The city’s new, and returning, university students are being warned not to party too hard in door-to-door visits by the police, Manchester City Council and university staff.
Freshers’ Week is in full swing and officials are circulating student areas, knocking on doors to inform students of the impact big parties that run through the whole night can have on their neighbours.
Students have also been told that action – from seizure of the noise making equipment to the issuing of injunctions – will be taken against them if they hold particularly loud parties.
The most troublesome houses will be issued with closure notices – students may be evicted from their homes and disciplinary action from their university if they fail to comply with injunctions.
Councillor Nigel Murphy, Manchester City Council’s executive member for neighbourhoods, is determined to anchor down on noise discipline for students in busy neighbourhoods.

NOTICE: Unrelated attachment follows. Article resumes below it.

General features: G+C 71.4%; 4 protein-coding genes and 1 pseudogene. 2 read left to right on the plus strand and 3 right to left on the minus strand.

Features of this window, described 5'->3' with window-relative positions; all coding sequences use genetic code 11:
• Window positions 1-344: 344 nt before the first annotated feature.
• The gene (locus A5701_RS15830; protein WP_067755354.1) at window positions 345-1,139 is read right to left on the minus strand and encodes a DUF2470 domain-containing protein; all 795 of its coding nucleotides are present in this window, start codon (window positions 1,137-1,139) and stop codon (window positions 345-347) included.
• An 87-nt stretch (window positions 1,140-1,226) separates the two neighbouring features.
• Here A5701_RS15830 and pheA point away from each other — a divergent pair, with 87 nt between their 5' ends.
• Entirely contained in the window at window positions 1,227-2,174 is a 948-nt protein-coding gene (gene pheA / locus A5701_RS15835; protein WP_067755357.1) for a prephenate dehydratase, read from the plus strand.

He said: “Residents should never have to put up with loud parties, and cracking down on this problem is a major priority for us.
“That’s why we’ve been working closely with the police and universities to adopt a new approach to dealing with the issue this year.”
Whilst officers are visiting all areas with high student populations around Manchester, particular focus is being made to 10 streets in Fallowfield as over the last three years they have attracted 270 noise complaints.
Mr Murphy was eager to point out that while we hear about ‘student areas’ these areas also house permanent residents with jobs and/or families.
“Students who live on these streets may think they are in a ‘student area’ but in fact the majority of people who live there are permanent residents who are working full time and bringing up families,” he said.
“We’re asking students to be aware of this, respect their neighbours, and think again before holding noisy parties – because if they don’t we can and will take serious action against them.”
Over the last few weeks, during the run up to the student term, the city council has also written to landlords, students themselves, and their guarantors – in many cases the students’ parents – with the same warnings.